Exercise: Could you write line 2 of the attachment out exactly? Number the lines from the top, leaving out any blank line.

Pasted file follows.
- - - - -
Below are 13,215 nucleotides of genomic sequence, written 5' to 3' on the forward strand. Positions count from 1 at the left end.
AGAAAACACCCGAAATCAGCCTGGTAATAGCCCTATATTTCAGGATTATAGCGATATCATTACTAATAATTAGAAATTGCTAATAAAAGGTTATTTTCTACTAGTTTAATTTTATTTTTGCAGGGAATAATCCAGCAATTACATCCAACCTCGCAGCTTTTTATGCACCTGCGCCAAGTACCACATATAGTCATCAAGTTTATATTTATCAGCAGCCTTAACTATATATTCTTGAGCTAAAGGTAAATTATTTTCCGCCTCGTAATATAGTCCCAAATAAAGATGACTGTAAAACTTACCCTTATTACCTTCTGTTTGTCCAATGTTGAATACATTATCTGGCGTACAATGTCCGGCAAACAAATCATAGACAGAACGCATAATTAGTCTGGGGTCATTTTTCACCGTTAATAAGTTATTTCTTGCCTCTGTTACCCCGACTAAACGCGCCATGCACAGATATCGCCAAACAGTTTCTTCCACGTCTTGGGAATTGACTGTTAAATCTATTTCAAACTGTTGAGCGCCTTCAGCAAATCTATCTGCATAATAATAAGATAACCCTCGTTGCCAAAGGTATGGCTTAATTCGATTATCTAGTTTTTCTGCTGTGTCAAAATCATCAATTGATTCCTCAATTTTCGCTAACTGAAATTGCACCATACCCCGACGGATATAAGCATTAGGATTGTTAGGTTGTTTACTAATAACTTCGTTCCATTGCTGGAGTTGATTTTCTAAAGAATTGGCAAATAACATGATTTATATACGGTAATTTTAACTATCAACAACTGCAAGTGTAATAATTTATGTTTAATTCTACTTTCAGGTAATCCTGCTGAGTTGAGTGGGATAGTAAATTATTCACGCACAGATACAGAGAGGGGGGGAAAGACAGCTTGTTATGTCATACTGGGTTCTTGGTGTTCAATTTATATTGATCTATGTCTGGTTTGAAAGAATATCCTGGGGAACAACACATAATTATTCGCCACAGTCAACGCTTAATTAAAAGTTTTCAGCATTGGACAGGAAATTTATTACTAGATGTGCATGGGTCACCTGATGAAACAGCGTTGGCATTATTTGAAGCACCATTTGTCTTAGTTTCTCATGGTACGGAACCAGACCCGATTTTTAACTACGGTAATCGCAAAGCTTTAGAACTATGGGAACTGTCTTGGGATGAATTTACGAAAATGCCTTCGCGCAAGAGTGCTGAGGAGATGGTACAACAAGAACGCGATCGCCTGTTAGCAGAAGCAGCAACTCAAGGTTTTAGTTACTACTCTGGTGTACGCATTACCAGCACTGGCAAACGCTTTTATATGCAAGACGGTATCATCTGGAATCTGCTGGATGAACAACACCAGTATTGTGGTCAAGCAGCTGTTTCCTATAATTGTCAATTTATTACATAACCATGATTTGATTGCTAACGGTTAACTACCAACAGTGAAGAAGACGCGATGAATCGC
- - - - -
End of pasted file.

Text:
AGAAAACACCCGAAATCAGCCTGGTAATAGCCCTATATTTCAGGATTATAGCGATATCATTACTAATAATTAGAAATTGCTAATAAAAGGTTATTTTCTACTAGTTTAATTTTATTTTTGCAGGGAATAATCCAGCAATTACATCCAACCTCGCAGCTTTTTATGCACCTGCGCCAAGTACCACATATAGTCATCAAGTTTATATTTATCAGCAGCCTTAACTATATATTCTTGAGCTAAAGGTAAATTATTTTCCGCCTCGTAATATAGTCCCAAATAAAGATGACTGTAAAACTTACCCTTATTACCTTCTGTTTGTCCAATGTTGAATACATTATCTGGCGTACAATGTCCGGCAAACAAATCATAGACAGAACGCATAATTAGTCTGGGGTCATTTTTCACCGTTAATAAGTTATTTCTTGCCTCTGTTACCCCGACTAAACGCGCCATGCACAGATATCGCCAAACAGTTTCTTCCACGTCTTGGGAATTGACTGTTAAATCTATTTCAAACTGTTGAGCGCCTTCAGCAAATCTATCTGCATAATAATAAGATAACCCTCGTTGCCAAAGGTATGGCTTAATTCGATTATCTAGTTTTTCTGCTGTGTCAAAATCATCAATTGATTCCTCAATTTTCGCTAACTGAAATTGCACCATACCCCGACGGATATAAGCATTAGGATTGTTAGGTTGTTTACTAATAACTTCGTTCCATTGCTGGAGTTGATTTTCTAAAGAATTGGCAAATAACATGATTTATATACGGTAATTTTAACTATCAACAACTGCAAGTGTAATAATTTATGTTTAATTCTACTTTCAGGTAATCCTGCTGAGTTGAGTGGGATAGTAAATTATTCACGCACAGATACAGAGAGGGGGGGAAAGACAGCTTGTTATGTCATACTGGGTTCTTGGTGTTCAATTTATATTGATCTATGTCTGGTTTGAAAGAATATCCTGGGGAACAACACATAATTATTCGCCACAGTCAACGCTTAATTAAAAGTTTTCAGCATTGGACAGGAAATTTATTACTAGATGTGCATGGGTCACCTGATGAAACAGCGTTGGCATTATTTGAAGCACCATTTGTCTTAGTTTCTCATGGTACGGAACCAGACCCGATTTTTAACTACGGTAATCGCAAAGCTTTAGAACTATGGGAACTGTCTTGGGATGAATTTACGAAAATGCCTTCGCGCAAGAGTGCTGAGGAGATGGTACAACAAGAACGCGATCGCCTGTTAGCAGAAGCAGCAACTCAAGGTTTTAGTTACTACTCTGGTGTACGCATTACCAGCACTGGCAAACGCTTTTATATGCAAGACGGTATCATCTGGAATCTGCTGGATGAACAACACCAGTATTGTGGTCAAGCAGCTGTTTCCTATAATTGTCAATTTATTACATAACCATGATTTGATTGCTAACGGTTAACTACCAACAGTGAAGAAGACGCGATGAATCGC